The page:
Stagflation can define an economy experiencing a combination of slow economic growth and relatively high unemployment. An economy failing to generate an environment conducive to investment will face multifaceted macroeconomic challenges. Stagflation has real consequences for consumers, such as rising prices. The economy is often at risk of descending into a recession during Stagflation. This problem is due to the gross domestic product (GDP) decline. Fewer goods and services being produced will lead to less money flowing through the hands of consumers to spend. The simultaneous increase in inflation and stagnation of economic activities last happened in the U.S. in the 1970s. It took nearly 15 years for the U.S. to recover from Stagflation fully. Many economic theorists at the time struggled to explain how the stagflation phenomenon could occur quickly. Historical cases have shown that rising price levels can occur during periods of negative economic growth. It is pretty standard and is not an exceptional situation.
What Causes Stagflation?
Stagflation can occur when a sudden bottleneck exists in an entire economic sector. An increase in the cost of oil is one of the most common types of shocks. Oil costing more to the economy reduces its productive capacity. The American economy was last affected by this problem in October 1973. A group of countries in the Middle East moved to place an oil embargo on the U.S. as a way to sanction them. The Organization of Petroleum Exporting Countries (OPEC) sanctioned several Western countries for their role in protecting Israel. As a result, the global price of oil rose dramatically. It made Western goods and services more expensive therefore taking away their international competitiveness. When an economy is less competitive, it causes unemployment and a drop in production. Fuel is directly linked to transportation costs, pushing up the cost of goods for customers..Prices begin to soar even though jobs are being lost in the economy.
Poor Monetary & Fiscal Policies
Economic stagnation and inflation can occur due to poorly timed monetary policy. The government harshly regulates markets, goods, and labor, which can cause an inflationary environment. During the 1970s, former President Richard Nixon’s policies are believed to have caused long-term Stagflation in exchange for some temporary relief. President Nixon introduced tariffs on imports and froze wages. The measures were meant to last for 90 days and were introduced to curb inflation. Consumers being introduced to sudden economic shocks from oil scarcity led to less spending.
The Gold Standard
President Nixon removed this economic benchmark to bring down the Bretton Woods international finance system. The currency could no longer store value as it did in the past. A currency not backed by a commodity placed the dollar on a fiat basis. The money went into free fall and led to currency devaluation. The introduction of this policy caused most practical constraints on monetary expansion.
Does inflation cause Stagflation?
Inflation is one of the monetary explanations used to describe periods of Stagflation. Economists argue that the gold standard America used was best for storing value. The countervailing historical record shows the economy delivered simultaneously decreasing prices and low unemployment because of the solid commodity-backed currency system. When the currency was unbacked, it turned to a fiat monetary system. Inflation is often a prelude to Stagflation as there is assumed to be a stable relationship between inflation and unemployment. The correlation works on the grounds of consumer and producer expectations. If society expects inflation rates to be high, people will change their economic behavior. The perceived future inflation rate means people will adjust their rates to accommodate rising prices. The behavior is in reaction to monetary policy changes.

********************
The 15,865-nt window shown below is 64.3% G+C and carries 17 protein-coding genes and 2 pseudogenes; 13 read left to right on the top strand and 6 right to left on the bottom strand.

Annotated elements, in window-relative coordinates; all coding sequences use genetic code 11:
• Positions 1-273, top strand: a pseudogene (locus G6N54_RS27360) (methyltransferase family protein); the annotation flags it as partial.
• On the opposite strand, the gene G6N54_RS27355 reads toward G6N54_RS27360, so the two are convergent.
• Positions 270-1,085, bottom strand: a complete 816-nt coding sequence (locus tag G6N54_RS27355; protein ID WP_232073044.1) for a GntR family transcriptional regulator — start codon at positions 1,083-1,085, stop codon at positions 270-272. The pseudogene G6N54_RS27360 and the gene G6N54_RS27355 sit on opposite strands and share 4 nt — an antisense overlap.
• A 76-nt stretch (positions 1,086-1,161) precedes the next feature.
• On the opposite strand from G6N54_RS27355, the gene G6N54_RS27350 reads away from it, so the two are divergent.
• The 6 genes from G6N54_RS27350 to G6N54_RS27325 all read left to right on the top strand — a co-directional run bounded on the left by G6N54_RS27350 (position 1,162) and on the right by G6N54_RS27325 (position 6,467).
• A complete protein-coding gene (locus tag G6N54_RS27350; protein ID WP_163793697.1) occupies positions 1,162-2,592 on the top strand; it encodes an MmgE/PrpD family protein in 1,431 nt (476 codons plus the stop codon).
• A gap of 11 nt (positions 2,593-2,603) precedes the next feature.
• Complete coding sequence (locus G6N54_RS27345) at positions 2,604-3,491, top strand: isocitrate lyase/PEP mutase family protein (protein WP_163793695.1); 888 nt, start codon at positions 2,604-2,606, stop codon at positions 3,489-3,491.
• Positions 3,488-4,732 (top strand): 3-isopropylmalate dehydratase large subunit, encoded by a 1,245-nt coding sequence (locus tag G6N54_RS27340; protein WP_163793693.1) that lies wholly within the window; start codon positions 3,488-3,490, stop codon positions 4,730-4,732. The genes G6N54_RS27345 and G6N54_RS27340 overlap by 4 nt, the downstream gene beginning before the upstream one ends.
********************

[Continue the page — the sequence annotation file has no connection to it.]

Consumers worrying about prices rising throughout the economy leads to expansionary monetary policy. If there is no corresponding decrease in unemployment, the economy is choked with increasing unemployment rates based on the economic shocks affecting the economy. Recessions are often not associated with high inflation levels, meaning there is little effect on promoting real economic growth, which helps to recover from Stagflation. For the Federal Reserve to fix the economy, it will attempt to stimulate GDP to match inflation rates.
Why Is Stagflation Bad?
Stagflation goes against the stable relationship between slow economic growth and high inflation compounded by increased unemployment. Rising prices are a common feature of this phenomenon. Given the high unemployment, the consumers in the economy have decreased consumer spending power. The less disposable income consumers have, the harder it is for them to handle high inflation. The citizens who keep their savings in cash will soon realize the significant loss of value during Stagflation.
What Is the Cure for Stagflation?
Stagflation will take time to recover from. Economists have not found a definitive method to deal with Stagflation quickly. At this time, the depressing nature of the economy means productivity needs to be increased. To generate confidence amongst consumers, the economy needs to spend money. Investment generation is key to leading to higher growth without additional inflation. The Federal Reserve can then begin to tighten monetary policy and reduce inflation. When the amount of goods available to match the money supply is evenly balanced, the consumers will rein in the inflation component of Stagflation. It took the U.S. close to 15 years to recover from its Stagflation in the 1970s.